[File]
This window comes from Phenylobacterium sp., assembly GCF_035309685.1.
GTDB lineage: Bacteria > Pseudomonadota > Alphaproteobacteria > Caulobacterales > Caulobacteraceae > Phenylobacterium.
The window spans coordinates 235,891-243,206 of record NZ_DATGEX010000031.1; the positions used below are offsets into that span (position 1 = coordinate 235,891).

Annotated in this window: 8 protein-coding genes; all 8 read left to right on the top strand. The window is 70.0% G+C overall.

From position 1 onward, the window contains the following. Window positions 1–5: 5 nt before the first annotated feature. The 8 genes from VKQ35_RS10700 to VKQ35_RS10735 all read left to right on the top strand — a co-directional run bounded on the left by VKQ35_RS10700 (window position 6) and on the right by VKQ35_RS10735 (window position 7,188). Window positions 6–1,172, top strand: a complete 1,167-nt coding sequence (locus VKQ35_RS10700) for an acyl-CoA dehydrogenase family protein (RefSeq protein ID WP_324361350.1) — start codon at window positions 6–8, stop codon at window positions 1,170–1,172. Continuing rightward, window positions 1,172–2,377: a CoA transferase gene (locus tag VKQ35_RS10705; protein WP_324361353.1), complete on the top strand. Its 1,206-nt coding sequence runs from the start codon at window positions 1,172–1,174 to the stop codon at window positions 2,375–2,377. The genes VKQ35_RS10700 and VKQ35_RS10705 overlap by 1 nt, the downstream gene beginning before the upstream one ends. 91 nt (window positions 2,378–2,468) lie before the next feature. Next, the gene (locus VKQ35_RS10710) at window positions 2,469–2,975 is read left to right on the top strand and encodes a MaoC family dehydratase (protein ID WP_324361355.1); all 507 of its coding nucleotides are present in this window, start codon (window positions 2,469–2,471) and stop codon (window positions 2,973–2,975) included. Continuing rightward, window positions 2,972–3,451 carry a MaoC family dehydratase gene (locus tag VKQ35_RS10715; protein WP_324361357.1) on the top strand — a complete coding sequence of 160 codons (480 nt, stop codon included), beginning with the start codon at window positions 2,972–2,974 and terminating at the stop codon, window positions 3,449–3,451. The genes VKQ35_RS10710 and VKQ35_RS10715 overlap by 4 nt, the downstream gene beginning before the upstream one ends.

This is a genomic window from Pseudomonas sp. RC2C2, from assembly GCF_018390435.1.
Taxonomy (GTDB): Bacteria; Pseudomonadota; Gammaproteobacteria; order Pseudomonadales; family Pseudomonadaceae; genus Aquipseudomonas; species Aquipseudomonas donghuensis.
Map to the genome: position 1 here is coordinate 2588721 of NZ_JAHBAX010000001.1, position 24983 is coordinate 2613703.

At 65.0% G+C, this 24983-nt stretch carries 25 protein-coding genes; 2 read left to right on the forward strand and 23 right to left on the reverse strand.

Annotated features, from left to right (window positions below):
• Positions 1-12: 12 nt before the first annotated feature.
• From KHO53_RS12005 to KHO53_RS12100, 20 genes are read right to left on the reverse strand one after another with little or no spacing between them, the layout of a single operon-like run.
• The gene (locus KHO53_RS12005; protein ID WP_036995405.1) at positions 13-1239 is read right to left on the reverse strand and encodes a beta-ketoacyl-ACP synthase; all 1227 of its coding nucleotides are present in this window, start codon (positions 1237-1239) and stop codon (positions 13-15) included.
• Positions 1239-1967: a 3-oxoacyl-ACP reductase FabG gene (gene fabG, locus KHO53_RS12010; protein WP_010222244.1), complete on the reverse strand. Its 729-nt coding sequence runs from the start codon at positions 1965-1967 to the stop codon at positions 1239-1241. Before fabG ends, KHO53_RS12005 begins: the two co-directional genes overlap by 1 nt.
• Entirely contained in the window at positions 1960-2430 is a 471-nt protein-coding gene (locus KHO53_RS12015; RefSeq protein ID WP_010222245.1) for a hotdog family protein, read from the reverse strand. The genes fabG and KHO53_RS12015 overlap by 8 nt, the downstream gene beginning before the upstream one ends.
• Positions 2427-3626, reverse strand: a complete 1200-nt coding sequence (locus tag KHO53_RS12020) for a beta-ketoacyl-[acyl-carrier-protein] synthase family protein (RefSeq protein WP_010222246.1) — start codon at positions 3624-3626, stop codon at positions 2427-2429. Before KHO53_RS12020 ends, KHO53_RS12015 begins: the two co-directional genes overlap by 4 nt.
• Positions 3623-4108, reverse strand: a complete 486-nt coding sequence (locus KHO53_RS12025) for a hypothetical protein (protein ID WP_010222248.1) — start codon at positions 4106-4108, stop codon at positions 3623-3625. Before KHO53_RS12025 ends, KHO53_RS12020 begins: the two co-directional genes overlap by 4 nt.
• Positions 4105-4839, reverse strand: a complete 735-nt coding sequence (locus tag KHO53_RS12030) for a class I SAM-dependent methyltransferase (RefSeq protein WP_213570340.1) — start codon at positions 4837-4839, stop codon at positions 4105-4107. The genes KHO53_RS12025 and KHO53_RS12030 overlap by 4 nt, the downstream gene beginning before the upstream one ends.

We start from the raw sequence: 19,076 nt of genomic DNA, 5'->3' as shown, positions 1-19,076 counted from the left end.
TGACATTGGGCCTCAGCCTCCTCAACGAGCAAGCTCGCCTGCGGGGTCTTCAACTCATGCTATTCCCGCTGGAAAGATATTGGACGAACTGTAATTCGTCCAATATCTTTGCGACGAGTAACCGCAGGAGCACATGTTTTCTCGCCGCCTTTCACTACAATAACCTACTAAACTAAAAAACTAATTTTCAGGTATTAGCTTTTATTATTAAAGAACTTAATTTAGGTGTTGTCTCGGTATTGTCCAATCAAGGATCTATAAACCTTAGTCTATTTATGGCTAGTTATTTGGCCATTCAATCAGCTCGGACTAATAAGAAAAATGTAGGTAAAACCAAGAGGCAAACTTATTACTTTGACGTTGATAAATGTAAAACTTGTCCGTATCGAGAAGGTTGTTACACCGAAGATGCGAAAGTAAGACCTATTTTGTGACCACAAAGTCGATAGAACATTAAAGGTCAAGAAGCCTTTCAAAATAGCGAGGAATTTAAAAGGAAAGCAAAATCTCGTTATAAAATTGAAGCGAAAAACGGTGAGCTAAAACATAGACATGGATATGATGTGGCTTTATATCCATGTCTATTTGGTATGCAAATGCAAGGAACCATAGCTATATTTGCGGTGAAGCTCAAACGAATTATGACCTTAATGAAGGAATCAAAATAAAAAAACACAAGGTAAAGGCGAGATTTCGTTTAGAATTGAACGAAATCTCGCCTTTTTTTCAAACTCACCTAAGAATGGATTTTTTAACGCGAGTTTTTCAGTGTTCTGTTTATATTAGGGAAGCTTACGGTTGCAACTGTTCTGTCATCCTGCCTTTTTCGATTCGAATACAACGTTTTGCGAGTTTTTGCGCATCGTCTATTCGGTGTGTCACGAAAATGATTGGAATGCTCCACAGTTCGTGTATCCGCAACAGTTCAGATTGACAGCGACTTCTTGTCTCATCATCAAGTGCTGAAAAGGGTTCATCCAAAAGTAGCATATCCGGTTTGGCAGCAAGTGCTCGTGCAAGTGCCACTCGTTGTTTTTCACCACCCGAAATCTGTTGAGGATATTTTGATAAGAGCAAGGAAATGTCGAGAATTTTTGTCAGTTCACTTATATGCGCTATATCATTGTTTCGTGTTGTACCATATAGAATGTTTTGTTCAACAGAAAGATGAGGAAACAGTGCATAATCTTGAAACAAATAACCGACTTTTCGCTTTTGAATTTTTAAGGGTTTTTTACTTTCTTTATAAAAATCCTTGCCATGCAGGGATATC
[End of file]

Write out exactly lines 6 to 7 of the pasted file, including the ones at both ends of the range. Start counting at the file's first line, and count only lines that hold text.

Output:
This is a genomic window from Pseudomonas sp. RC2C2, from assembly GCF_018390435.1.
Taxonomy (GTDB): Bacteria; Pseudomonadota; Gammaproteobacteria; order Pseudomonadales; family Pseudomonadaceae; genus Aquipseudomonas; species Aquipseudomonas donghuensis.